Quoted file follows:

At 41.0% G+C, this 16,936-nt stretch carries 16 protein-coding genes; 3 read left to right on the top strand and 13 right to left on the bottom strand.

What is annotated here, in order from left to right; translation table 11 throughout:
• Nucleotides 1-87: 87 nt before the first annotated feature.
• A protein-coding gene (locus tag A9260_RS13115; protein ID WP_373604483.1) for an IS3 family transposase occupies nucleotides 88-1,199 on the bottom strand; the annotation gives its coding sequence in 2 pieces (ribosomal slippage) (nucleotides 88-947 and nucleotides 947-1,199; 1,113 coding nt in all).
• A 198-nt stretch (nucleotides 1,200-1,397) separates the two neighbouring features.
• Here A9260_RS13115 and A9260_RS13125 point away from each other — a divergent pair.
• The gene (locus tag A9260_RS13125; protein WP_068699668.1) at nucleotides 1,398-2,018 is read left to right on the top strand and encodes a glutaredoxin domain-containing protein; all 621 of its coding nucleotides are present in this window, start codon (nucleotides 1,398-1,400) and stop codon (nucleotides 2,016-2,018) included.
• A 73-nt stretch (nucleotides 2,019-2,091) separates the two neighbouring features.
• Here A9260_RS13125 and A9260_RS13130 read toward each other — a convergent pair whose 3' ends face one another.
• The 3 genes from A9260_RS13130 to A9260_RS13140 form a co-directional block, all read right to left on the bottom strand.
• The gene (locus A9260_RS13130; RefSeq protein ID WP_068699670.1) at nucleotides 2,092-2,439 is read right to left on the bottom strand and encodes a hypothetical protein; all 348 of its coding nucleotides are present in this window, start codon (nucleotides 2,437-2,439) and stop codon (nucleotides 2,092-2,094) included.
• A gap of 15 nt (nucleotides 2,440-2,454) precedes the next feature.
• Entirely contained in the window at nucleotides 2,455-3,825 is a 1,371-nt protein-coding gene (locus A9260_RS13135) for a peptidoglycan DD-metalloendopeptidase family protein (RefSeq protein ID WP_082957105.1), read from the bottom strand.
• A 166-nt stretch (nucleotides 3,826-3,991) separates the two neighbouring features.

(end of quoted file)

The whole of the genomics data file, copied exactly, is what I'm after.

At 41.0% G+C, this 16,936-nt stretch carries 16 protein-coding genes; 3 read left to right on the top strand and 13 right to left on the bottom strand.

What is annotated here, in order from left to right; translation table 11 throughout:
• Nucleotides 1-87: 87 nt before the first annotated feature.
• A protein-coding gene (locus tag A9260_RS13115; protein ID WP_373604483.1) for an IS3 family transposase occupies nucleotides 88-1,199 on the bottom strand; the annotation gives its coding sequence in 2 pieces (ribosomal slippage) (nucleotides 88-947 and nucleotides 947-1,199; 1,113 coding nt in all).
• A 198-nt stretch (nucleotides 1,200-1,397) separates the two neighbouring features.
• Here A9260_RS13115 and A9260_RS13125 point away from each other — a divergent pair.
• The gene (locus tag A9260_RS13125; protein WP_068699668.1) at nucleotides 1,398-2,018 is read left to right on the top strand and encodes a glutaredoxin domain-containing protein; all 621 of its coding nucleotides are present in this window, start codon (nucleotides 1,398-1,400) and stop codon (nucleotides 2,016-2,018) included.
• A 73-nt stretch (nucleotides 2,019-2,091) separates the two neighbouring features.
• Here A9260_RS13125 and A9260_RS13130 read toward each other — a convergent pair whose 3' ends face one another.
• The 3 genes from A9260_RS13130 to A9260_RS13140 form a co-directional block, all read right to left on the bottom strand.
• The gene (locus A9260_RS13130; RefSeq protein ID WP_068699670.1) at nucleotides 2,092-2,439 is read right to left on the bottom strand and encodes a hypothetical protein; all 348 of its coding nucleotides are present in this window, start codon (nucleotides 2,437-2,439) and stop codon (nucleotides 2,092-2,094) included.
• A gap of 15 nt (nucleotides 2,440-2,454) precedes the next feature.
• Entirely contained in the window at nucleotides 2,455-3,825 is a 1,371-nt protein-coding gene (locus A9260_RS13135) for a peptidoglycan DD-metalloendopeptidase family protein (RefSeq protein ID WP_082957105.1), read from the bottom strand.
• A 166-nt stretch (nucleotides 3,826-3,991) separates the two neighbouring features.